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Old 05-07-2015, 10:31 AM   #9
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I should point out I capped mine with a sand/gravel mix, if done slowly pulling plants doesn't stir much up, even this last time it was cleared up within a day and it looked like a bomb went off in the tank (removed a LOT of crypts and a 24 inch amazon sword), planting should do even less if its bare roots, just work slow and easy.
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Old 05-07-2015, 12:54 PM   #10
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I did the same with my first planted tanks and will probably do it again with my next tank. All Alabama dirt has tanins, which results in tea when you put it in an aquarium. Cycle as planned. The color will eventually go away with water changes. Then, keep root spikes in the dirt. The dirt absorbs and retains nutrients for your plants.
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Old 07-17-2015, 02:08 PM   #11
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I am also a noob aquarium owner but I am also a Golf Course Superintendent who knows soils very well. The only way I would use dirt from m back yard is if I could sterilize it. Depending on how old your house is may give you an indicator of what kind of pesticides could have been used. Some of the older pesticides have really long residual rates containing heavy metals. You could be playing Russian roulette
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Old 07-17-2015, 02:27 PM   #12
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My house was built in 1949, and, yes, they had some rough stuff then. Who would think about building with creosote saturated lumber today? I think Agent Orange was also in use then. Still, I got away with it. I bet using dirt from away from all buildings helped.
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Old 07-17-2015, 03:49 PM   #13
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I agree. You should have used some organic potting soil with no added fertilisers.

Soil tanks can take weeks to settle.


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Old 08-18-2015, 02:58 PM   #14
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ah I know that color well, its just tannin (sp?) from the wood in the so called dirt..I have tried 3 brands now and looked at many more and all have a high percentage of wood in them, saddly shifting only gets the large bits out. That said the more plants you have the faster its removed without doing anything else, I've heard the purigen does a nice job, but I can't find it in a small(ish) amount that my pocket says I can buy it at.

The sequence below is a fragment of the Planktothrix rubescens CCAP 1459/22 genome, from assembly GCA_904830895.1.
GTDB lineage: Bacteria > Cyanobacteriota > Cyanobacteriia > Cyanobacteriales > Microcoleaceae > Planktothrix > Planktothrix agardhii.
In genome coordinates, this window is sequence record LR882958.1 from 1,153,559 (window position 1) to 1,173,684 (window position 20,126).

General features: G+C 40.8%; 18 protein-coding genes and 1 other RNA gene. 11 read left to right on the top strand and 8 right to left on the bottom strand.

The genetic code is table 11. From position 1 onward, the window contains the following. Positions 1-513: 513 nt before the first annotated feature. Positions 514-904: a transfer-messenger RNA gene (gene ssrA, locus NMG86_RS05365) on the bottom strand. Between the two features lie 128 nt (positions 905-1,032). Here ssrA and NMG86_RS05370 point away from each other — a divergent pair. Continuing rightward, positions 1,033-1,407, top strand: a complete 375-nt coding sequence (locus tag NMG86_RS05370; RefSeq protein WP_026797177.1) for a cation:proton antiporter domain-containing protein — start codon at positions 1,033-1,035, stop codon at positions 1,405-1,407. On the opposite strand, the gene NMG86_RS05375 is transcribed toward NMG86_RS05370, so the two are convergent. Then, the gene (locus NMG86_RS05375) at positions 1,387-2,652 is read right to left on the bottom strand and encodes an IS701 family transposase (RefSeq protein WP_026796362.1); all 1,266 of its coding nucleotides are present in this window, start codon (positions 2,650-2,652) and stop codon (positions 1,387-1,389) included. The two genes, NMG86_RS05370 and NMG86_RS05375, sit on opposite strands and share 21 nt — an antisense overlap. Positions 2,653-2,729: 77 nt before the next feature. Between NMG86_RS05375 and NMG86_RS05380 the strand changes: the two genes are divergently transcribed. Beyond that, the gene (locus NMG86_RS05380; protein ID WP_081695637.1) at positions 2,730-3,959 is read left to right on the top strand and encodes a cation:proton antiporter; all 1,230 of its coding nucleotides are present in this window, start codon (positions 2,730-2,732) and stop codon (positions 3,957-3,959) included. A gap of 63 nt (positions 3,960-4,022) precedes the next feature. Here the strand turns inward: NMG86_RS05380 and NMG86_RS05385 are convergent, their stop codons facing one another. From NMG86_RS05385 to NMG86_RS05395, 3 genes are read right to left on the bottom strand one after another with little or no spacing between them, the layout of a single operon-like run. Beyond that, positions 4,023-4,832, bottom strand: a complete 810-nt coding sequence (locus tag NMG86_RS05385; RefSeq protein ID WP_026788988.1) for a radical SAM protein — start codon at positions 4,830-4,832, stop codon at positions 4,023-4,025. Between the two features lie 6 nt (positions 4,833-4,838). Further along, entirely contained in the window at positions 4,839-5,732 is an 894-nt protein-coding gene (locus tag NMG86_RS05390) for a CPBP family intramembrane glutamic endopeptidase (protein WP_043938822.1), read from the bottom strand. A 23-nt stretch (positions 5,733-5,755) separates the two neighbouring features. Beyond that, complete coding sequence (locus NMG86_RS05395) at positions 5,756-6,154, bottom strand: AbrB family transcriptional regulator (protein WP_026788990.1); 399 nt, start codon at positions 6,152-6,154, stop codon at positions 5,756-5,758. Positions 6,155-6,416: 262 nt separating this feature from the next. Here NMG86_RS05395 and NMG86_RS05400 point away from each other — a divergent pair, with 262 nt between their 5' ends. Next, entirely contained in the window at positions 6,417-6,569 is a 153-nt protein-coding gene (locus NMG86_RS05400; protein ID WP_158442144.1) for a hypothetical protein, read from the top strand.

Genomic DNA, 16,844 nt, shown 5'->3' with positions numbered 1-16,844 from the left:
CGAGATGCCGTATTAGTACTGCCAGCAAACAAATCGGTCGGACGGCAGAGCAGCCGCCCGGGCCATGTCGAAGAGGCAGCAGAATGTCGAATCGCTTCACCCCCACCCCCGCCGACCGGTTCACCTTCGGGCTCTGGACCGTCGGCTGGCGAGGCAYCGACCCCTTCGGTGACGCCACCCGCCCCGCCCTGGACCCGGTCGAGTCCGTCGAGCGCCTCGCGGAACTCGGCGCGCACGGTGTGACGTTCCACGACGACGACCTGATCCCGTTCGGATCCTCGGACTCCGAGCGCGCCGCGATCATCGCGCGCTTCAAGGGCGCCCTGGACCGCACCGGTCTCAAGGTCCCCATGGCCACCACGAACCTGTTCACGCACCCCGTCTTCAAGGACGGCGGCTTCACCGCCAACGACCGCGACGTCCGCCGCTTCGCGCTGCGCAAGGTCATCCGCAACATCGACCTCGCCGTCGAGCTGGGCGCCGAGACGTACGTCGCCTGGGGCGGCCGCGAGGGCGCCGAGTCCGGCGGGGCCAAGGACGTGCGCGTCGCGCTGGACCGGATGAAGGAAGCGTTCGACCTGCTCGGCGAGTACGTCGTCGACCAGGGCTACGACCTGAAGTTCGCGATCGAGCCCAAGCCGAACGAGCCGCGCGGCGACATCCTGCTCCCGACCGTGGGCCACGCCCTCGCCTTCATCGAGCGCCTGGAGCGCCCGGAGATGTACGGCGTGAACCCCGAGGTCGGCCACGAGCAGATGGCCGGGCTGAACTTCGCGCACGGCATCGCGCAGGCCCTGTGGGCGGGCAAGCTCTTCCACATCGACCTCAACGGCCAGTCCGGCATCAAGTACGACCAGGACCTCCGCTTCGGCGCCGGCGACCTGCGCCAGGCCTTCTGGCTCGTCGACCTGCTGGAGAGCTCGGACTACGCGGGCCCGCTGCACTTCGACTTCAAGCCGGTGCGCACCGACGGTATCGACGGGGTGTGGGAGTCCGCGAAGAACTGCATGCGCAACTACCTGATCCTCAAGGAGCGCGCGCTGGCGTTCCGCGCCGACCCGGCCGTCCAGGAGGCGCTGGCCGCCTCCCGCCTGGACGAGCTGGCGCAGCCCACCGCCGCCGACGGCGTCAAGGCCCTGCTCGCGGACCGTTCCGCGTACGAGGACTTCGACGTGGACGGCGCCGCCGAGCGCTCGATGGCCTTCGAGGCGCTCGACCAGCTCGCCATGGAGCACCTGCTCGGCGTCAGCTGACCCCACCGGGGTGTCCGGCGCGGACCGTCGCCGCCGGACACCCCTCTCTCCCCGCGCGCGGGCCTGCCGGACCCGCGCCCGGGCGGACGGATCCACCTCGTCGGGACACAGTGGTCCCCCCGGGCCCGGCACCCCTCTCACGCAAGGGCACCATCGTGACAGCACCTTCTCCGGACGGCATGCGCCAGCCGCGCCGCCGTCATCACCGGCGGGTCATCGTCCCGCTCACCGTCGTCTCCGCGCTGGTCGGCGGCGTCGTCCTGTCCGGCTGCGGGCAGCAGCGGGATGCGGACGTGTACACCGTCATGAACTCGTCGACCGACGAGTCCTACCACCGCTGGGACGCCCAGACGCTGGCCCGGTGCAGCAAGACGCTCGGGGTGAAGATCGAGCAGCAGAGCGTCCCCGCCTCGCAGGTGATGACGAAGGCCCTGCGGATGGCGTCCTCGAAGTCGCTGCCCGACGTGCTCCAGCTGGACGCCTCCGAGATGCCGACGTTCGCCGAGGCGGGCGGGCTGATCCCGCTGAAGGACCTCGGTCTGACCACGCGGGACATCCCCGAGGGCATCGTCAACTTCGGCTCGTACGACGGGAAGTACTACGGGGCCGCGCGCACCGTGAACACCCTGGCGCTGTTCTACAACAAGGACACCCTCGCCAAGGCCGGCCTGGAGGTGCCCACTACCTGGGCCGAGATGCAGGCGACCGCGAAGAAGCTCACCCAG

So far all my planted tanks how settled out with my 125 taking the longest at about 4 months (no plants at the start) with my 45 tall showing clean in a few days (Xtremely heavy on plants)
buy it off amazon for $13
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Old 08-25-2015, 12:22 AM   #15
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I think that you make a big mistake with this soil.
Soil usage is a legal practice, and nothing wrong with it, in general. Many Russian aquarist using it for many years, especially who living in a small towns without a good specialised stores. The better soil should be from a deciduous tree forest, but a backyard may be good enough, too.

But the problems are:

1. Bad water circulation. Without a good water circulation, you will have putrefaction шт your soit which is not good in many reasons. To prevent it, you have to use the bottom layer with a medium fraction (5-10 mm) of lava rocks or at least gravel. Also, you have to made your soil layer more porous, mixing your soil with a sand (1-2 mm fraction).

2. Any soil contain ALOT of a raw, unprocessed, organics. So, soil should be properly prepared. The main technique, as I know: put a pure water in your soil (ALOT, to receive a liquid mud) and put it to a sun for 2-3 weeks, mixing each day. Bacterias will processing all raw organics, create the great humus from a soil. When you will see that any active process and gas secretion will stop, just dry the soil at the sun and mix it with a pure sand 1:1. This will be a great substrate. And it will not cloud your water too much, even with replanting.

With a raw soil in the tank, you will have much longer cycling with a high level of ammonia, and probably other toxics, at the first stage. But all will be OK finally, just have a patience

3. Also, according your photo, the rocks over your soil are tooo big. The top layer should be with smallest fraction of a gravel, for many reasons, these big may be added as decorations only.

I did something similar for my tank just about a month ago. I used Ada Power Sand Special as a bottom layer, and I used not a soil but biohumus (same thing n general just more concentrated). Instead a soaking, I boiled the biohumus (about 15 minutes of boiling), for a same reason - oxygenation of any active organics and ammonia; soaking is better because you will receive the bioculture of a proper bacterias in your soil/biohumus, but boiling is much faster